Well, there's just one problem for Miss Chadwick: she's a vegan, which means she's gonna have a really hard time at Hogwarts.
It starts right from the moment the owl (read: "animal-slave") drops the acceptance letter in her hands: it's written on parchment. Once she opens it (or gets a friend to open it for her, because it's written on animal skin), she sees that, among other things,"First-year students will require... One pair of protective gloves (dragon hide or similar)".
This relationship is not off to a great start.
"Can't I just wear enchanted PVC gloves instead?"
At some point Fiona will need to get to Diagon Alley, but no matter how she arrives she'll have to walk past Eeylops Owl Emporium, which sells live owls to anyone, without so much as a criminal background check for the purchaser (at least, none that the reader ever hears about), and past the Apothecary, which features such lovely window-dressings as bat spleens, live leeches, and black beetle-eyes. After seeing all that, Fiona may have to duck into Florean Fortescue's for a nice sorbet, to calm her nerves.
Fiona will also have some difficulty purchasing her textbooks, as most of them are going to be printed on parchment, like her acceptance letter. However, being a large bookseller with a good selection, it's likely that Flourish & Blott's will have alternative editions of standard schoolbooks in papyrus-scroll format. They'd be a little bulkier and heavier than standard books, but doable if you're committed (which, for the sake of argument, Fiona is).
Next up, Ollivanders!
Wand-shopping may be one of the most problematic steps for Fiona, because it's such an important part of her journey towards witch-hood, yet also so decidedly animal-unfriendly. We know that it's virtually impossible for a witch or wizard to perform anything but wild unpredictable magic without a wand to act as a focus for their power. The problem for Fiona is that all wands (at least all wands sold in Britain) seem to use animal products as their focus. For wand-cores, we only hear about dragon heartstrings, unicorn tail hair, and phoenix feathers ("veela hair" is mentioned only once, in Goblet of Fire). While harvesting a hair from a unicorn's tail certainly won't kill the beast, this is still a gray area at best for most vegans I've talked to. I suppose it might be possible to use certain magical plants like dittany as a wand-core, or perhaps even magical stone or crystal, they definitely don't seem to be popular options.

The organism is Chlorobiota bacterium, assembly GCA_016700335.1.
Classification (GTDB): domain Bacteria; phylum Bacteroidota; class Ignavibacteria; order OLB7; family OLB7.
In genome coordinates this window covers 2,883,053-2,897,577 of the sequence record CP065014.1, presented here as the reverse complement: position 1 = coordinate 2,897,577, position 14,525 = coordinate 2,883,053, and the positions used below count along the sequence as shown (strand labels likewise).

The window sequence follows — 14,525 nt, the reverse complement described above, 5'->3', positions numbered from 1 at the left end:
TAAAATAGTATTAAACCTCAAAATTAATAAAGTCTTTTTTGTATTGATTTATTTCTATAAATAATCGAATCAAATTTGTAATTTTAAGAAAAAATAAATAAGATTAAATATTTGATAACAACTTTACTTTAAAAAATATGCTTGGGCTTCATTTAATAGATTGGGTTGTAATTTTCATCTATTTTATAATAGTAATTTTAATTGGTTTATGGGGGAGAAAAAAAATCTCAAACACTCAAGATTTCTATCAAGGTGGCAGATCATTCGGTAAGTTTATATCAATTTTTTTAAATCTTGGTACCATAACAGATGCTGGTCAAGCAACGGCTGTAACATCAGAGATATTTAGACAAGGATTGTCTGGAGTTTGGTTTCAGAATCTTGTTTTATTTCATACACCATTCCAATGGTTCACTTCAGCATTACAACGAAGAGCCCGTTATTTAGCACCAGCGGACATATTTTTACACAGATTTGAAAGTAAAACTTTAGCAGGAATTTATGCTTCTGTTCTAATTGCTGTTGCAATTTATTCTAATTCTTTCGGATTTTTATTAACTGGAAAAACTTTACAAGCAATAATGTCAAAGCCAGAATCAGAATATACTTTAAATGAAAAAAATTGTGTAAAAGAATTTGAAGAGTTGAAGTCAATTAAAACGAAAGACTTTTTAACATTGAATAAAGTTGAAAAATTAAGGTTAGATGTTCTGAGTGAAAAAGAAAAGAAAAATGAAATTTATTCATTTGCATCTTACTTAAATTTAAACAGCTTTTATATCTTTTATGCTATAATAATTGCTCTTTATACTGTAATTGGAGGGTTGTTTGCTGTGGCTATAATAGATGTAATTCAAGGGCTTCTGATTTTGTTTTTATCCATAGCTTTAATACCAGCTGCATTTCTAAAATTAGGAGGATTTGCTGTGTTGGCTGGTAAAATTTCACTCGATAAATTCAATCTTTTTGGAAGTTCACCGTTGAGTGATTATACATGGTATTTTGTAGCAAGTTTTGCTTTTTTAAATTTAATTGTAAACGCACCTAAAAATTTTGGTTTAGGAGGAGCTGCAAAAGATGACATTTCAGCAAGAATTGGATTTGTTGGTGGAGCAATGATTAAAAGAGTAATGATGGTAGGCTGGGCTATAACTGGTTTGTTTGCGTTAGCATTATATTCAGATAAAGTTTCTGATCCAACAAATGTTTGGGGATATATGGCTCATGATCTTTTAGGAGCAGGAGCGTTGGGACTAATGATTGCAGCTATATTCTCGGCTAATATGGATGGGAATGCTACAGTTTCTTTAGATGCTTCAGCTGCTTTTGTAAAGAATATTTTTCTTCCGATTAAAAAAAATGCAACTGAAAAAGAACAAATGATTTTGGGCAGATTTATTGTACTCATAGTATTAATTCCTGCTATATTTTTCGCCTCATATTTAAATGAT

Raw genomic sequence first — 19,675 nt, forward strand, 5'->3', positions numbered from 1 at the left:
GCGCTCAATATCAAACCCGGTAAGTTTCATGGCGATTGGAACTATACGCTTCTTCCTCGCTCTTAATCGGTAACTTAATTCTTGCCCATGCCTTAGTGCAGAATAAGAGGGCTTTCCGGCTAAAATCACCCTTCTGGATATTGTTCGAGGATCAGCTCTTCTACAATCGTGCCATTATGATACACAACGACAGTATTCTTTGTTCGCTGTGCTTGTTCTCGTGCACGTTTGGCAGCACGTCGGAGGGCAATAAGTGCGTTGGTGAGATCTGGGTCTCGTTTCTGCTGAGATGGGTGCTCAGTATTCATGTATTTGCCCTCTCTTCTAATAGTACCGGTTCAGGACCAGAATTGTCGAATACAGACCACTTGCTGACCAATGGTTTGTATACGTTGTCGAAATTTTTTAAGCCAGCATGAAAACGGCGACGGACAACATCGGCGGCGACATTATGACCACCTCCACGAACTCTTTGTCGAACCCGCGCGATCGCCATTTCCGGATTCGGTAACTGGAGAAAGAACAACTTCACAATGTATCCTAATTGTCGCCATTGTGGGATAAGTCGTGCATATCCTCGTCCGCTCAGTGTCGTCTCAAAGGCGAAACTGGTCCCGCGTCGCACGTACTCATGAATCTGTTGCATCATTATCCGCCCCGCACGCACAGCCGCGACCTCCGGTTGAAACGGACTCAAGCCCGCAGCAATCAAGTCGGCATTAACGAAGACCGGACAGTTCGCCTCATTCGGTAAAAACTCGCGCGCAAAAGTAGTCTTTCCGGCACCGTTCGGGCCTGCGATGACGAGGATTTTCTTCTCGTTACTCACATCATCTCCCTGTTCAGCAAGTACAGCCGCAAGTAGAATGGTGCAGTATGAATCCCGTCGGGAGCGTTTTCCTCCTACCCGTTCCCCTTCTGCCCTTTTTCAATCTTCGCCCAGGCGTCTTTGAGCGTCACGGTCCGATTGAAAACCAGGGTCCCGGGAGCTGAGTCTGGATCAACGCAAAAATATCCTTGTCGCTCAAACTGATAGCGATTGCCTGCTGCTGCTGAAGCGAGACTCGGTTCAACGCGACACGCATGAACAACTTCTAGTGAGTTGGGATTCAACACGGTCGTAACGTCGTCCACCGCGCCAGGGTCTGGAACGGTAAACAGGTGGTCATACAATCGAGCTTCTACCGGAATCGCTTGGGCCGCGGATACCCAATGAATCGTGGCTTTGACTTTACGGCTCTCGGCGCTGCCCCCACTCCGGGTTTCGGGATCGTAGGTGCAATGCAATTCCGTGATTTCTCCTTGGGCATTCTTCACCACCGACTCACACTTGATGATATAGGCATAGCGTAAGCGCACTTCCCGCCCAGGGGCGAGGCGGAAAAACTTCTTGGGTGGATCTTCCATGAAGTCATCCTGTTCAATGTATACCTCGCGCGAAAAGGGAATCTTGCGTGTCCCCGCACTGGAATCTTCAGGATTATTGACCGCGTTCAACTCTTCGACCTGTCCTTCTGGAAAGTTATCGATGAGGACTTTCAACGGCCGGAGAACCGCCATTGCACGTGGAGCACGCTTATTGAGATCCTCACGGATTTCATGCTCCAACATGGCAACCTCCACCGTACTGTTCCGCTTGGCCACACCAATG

So Fiona has her scrolls, her supplies, and her wand. She can finally hop on the Hogwarts Express and start her education in witchcraft.
"Umm, that's not a solar-powered model, is it?"
... but Fiona's trials are only beginning. In addition to the normal dietary restrictions she would face (which are pretty steep), she'll eventually have to deal with the fact that all of her food at Hogwarts is made entirely by their staff of house-elves. Although most people wouldn't classify them as animals (they can speak and use tools), house-elves are definitely slaves, which is just-about equally bad, from a rights-for-living-beings perspective.
Potions class would be absolutely awful. Not only would Fiona be forced to brew potions with the rest of her year - potions which always seem to include some kind of animal product - but for some of them she would actually have to manually crush measurements of beetles or spiders herself, immediately before adding them to her cauldron to ensure freshness. (And there is absolutely no chance that Professor Snape would allow Fiona to pursue an alternative, animal-friendly curriculum.)
Not even Herbology is safe for our beleaguered Fiona. In a world where plants are not only motile, but seem to be aware of their surroundings, one has to ask whether even harvesting and eating magical plants is vegan. Do mandrakes feel pain when you cut them up? Do bubotubers dislike being squeezed for their pus? Does the venomous tentacula feel pain when Professor Sprout slaps its tentacle away from her? These questions are going to be at the forefront of Fiona's mind with each trip down to the greenhouses.
Now, I'm not trying to make Hogwarts into the bad guy here. But as Rowling demonstrated with the House-Elf issue, wizards are not perfect. But attitudes can change, given time, and a good reason to change. And maybe with enough time, Hogwarts can become a school which welcomes not only muggle-borns and purebloods with equal openness, but an institution which is welcoming to all students, of every lifestyle and philosophy.